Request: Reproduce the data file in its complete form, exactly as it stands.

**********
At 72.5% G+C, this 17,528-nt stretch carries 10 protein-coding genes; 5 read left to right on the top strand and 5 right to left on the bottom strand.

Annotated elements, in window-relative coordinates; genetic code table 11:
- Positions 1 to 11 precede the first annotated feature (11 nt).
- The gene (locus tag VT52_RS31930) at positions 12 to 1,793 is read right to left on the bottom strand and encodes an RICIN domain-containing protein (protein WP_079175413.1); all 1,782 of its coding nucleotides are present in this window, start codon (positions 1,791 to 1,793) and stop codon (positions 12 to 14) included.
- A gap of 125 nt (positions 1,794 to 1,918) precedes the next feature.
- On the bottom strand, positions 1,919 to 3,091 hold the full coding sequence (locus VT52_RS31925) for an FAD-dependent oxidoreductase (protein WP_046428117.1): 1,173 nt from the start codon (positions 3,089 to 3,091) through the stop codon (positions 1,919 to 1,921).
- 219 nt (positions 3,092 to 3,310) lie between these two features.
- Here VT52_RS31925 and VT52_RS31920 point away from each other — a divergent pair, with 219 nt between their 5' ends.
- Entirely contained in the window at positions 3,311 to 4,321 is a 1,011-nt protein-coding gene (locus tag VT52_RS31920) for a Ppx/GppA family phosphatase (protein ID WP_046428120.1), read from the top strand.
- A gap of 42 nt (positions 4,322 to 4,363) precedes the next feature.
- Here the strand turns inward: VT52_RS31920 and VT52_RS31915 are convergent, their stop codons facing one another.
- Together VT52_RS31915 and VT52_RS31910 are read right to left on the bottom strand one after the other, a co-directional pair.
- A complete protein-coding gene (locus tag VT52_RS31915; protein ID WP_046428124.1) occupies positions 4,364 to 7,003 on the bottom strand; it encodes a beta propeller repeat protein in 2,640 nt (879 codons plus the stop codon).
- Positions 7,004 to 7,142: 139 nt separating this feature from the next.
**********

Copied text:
At 72.5% G+C, this 17,528-nt stretch carries 10 protein-coding genes; 5 read left to right on the top strand and 5 right to left on the bottom strand.

Annotated elements, in window-relative coordinates; genetic code table 11:
- Positions 1 to 11 precede the first annotated feature (11 nt).
- The gene (locus tag VT52_RS31930) at positions 12 to 1,793 is read right to left on the bottom strand and encodes an RICIN domain-containing protein (protein WP_079175413.1); all 1,782 of its coding nucleotides are present in this window, start codon (positions 1,791 to 1,793) and stop codon (positions 12 to 14) included.
- A gap of 125 nt (positions 1,794 to 1,918) precedes the next feature.
- On the bottom strand, positions 1,919 to 3,091 hold the full coding sequence (locus VT52_RS31925) for an FAD-dependent oxidoreductase (protein WP_046428117.1): 1,173 nt from the start codon (positions 3,089 to 3,091) through the stop codon (positions 1,919 to 1,921).
- 219 nt (positions 3,092 to 3,310) lie between these two features.
- Here VT52_RS31925 and VT52_RS31920 point away from each other — a divergent pair, with 219 nt between their 5' ends.
- Entirely contained in the window at positions 3,311 to 4,321 is a 1,011-nt protein-coding gene (locus tag VT52_RS31920) for a Ppx/GppA family phosphatase (protein ID WP_046428120.1), read from the top strand.
- A gap of 42 nt (positions 4,322 to 4,363) precedes the next feature.
- Here the strand turns inward: VT52_RS31920 and VT52_RS31915 are convergent, their stop codons facing one another.
- Together VT52_RS31915 and VT52_RS31910 are read right to left on the bottom strand one after the other, a co-directional pair.
- A complete protein-coding gene (locus tag VT52_RS31915; protein ID WP_046428124.1) occupies positions 4,364 to 7,003 on the bottom strand; it encodes a beta propeller repeat protein in 2,640 nt (879 codons plus the stop codon).
- Positions 7,004 to 7,142: 139 nt separating this feature from the next.